While completing my undergrad degree, I was a member of our school’s mock trial team. I will be honest – this was not my favorite experience, and I have rarely mentioned it since. I figured out rather quickly that law would certainly not be the career I ended up in. But I’d made the commitment, and it did do wonders for my public speaking skills. Making arguments in defense of questionable acts and making convincing accusations required learning a few lessons. Among these lessons, in addition to quips such as “fake it till you make it” (a lesson I don’t believe fits in well with medicine, for the record) was the idea that if we defined our reality strongly enough that we believed it ourselves, we could make the “judge” and “jury” believe it too. For example, when we played the side of the defense attorney standing up for a corporate toy company that had distributed a defective product resulting in an infant’s death (safety issues are everywhere!), we created a reality in which the toy company had followed all the latest safety protocol and had done everything they possibly could. My problem with this concept was obvious – this was our reality and our truth, even if factually, shortcuts had been taken. We relied on a false reality.
I thought of my mock trial experience this morning after we watched the Lewis Blackman story. I could put myself in the shoes of the medical professionals in the story. Their reality was that a 15-year-old boy, following elective surgery with an apparently less invasive procedure, would recover soon after. Their reality was that the lack of a blood pressure reading was due to defective equipment. Their reality was that patients on pain medications often suffered from painful constipation. Alternate realities just did not happen. So when the evidence indicated these realities were false, it was difficult to comprehend what was happening. These were experienced professionals, and they had lived in many deeply rooted realities for a very long time, probably because adverse events had rarely happened from relying on those particular realities. Unlike the arguments we made in mock trial, these realities were not created intentionally. They were created out of necessity after decades of operating under a system filled with damaging hierarchy, intimidation, and fatigued professionals.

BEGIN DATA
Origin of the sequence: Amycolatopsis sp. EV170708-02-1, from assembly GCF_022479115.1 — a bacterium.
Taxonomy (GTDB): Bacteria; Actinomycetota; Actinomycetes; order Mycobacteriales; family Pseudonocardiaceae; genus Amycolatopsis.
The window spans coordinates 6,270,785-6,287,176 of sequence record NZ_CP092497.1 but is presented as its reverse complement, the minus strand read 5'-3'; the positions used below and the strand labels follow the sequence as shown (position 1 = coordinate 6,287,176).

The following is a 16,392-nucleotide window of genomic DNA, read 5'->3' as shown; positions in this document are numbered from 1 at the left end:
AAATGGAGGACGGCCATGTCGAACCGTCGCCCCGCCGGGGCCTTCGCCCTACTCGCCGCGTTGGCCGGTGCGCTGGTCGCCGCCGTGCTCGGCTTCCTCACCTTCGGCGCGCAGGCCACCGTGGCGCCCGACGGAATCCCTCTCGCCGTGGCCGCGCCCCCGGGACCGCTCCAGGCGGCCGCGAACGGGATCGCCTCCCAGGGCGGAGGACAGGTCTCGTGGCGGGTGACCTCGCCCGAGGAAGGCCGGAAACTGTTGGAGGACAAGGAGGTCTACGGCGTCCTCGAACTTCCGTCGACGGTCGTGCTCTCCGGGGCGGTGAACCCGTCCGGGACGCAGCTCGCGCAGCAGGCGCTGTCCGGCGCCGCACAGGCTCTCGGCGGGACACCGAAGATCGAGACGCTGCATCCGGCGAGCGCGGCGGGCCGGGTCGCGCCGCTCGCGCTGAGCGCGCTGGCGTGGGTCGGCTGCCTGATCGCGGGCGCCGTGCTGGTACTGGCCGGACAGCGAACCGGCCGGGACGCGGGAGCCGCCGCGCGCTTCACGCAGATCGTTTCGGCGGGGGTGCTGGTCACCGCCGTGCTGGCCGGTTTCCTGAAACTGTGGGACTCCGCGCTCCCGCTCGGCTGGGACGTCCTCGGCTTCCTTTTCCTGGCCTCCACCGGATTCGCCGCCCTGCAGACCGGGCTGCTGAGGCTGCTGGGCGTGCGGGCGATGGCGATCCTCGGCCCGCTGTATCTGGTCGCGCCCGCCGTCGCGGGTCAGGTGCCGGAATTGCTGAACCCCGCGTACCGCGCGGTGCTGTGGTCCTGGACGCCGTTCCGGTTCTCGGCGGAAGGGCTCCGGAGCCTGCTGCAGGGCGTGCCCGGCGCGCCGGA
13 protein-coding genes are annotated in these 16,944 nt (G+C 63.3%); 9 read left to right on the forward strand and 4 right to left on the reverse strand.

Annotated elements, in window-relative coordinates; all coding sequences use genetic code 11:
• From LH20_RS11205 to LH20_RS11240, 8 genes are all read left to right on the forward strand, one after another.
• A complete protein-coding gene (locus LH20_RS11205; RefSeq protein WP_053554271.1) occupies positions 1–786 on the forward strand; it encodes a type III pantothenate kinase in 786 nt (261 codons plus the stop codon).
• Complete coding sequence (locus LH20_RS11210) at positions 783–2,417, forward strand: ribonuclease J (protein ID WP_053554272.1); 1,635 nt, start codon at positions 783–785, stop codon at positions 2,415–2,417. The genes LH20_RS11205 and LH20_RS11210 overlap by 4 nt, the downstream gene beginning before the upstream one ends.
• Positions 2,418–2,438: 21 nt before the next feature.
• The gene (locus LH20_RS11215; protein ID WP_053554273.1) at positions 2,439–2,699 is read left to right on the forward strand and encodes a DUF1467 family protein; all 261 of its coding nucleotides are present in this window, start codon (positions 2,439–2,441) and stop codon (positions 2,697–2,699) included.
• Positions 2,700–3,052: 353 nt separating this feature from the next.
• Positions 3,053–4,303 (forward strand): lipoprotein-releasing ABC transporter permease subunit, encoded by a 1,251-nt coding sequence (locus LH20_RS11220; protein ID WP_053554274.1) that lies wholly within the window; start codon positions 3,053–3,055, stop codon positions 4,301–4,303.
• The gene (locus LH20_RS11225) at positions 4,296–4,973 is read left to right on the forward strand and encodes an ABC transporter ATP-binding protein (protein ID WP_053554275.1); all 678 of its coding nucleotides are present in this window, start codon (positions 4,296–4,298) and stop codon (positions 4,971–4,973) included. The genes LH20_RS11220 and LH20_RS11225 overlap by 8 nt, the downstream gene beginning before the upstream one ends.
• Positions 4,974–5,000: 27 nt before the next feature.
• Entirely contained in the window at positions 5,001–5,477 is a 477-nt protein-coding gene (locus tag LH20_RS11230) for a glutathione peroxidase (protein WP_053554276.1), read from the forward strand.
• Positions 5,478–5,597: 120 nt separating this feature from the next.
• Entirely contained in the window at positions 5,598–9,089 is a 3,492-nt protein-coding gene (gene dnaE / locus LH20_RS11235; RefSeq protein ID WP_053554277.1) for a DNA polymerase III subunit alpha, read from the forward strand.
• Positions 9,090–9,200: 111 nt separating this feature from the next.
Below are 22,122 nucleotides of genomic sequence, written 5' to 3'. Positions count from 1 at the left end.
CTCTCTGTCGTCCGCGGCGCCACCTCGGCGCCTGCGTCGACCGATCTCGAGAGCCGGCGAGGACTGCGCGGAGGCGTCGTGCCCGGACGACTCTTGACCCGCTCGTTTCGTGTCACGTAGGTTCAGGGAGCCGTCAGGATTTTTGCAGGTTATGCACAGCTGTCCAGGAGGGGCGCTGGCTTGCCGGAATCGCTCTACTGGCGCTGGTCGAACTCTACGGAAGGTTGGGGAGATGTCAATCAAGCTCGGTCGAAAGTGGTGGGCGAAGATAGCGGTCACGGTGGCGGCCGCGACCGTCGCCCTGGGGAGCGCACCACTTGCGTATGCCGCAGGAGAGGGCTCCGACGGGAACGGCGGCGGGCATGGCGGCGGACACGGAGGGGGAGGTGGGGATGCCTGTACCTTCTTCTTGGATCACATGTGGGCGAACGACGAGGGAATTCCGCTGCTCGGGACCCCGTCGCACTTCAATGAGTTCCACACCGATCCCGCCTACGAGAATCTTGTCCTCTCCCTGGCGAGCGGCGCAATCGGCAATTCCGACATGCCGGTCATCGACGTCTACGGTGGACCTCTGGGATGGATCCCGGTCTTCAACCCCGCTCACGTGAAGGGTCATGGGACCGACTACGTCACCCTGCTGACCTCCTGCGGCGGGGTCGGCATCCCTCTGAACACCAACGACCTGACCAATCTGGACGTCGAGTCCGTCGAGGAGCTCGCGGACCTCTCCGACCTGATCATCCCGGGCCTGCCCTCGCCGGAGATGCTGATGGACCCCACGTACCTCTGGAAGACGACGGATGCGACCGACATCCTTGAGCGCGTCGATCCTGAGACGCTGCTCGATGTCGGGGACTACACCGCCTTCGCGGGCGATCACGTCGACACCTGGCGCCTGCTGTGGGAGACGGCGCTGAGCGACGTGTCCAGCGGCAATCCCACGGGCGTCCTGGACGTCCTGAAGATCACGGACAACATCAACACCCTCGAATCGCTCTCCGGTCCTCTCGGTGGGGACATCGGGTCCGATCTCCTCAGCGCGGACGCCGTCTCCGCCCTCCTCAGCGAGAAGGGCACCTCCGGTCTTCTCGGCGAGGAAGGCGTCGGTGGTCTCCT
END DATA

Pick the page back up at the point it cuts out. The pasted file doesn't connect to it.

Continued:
As patient safety advocates have discussed for years, and as we should all continue to discuss in our respective professions, improving patient safety and thereby improving the quality of healthcare will require major cultural changes. It will require the realities of many, many medical professionals to change drastically. This is daunting. If I am being completely honest in this blog (might as well start honing my transparency skills), thinking about ways to achieve a major cultural shift is so frazzling, I want to go back to my comfy room at the Bear Creek Lodge, crawl into bed, and pretend the world’s problems don’t exist. In my defense, my feeling of being so intimidated is fleeting, and I filled up seven full pages of notes about my ideas for quality improvement during today’s sessions. I am very fortunate to be sharing this experience with a classmate of mine from Mizzou, Audra. We are already gauging our next steps in the process of improving patient safety and quality improvement education in our curriculum. We believe the major culture change required of us as medical professionals has to start with our education, and we have been disappointed in the amount of apathy and negative attitudes regarding these topics among our peers. After today’s sessions, we are able to start coming up with specific steps we can take when we return to Missouri, and we are anticipating more insight as this week progresses.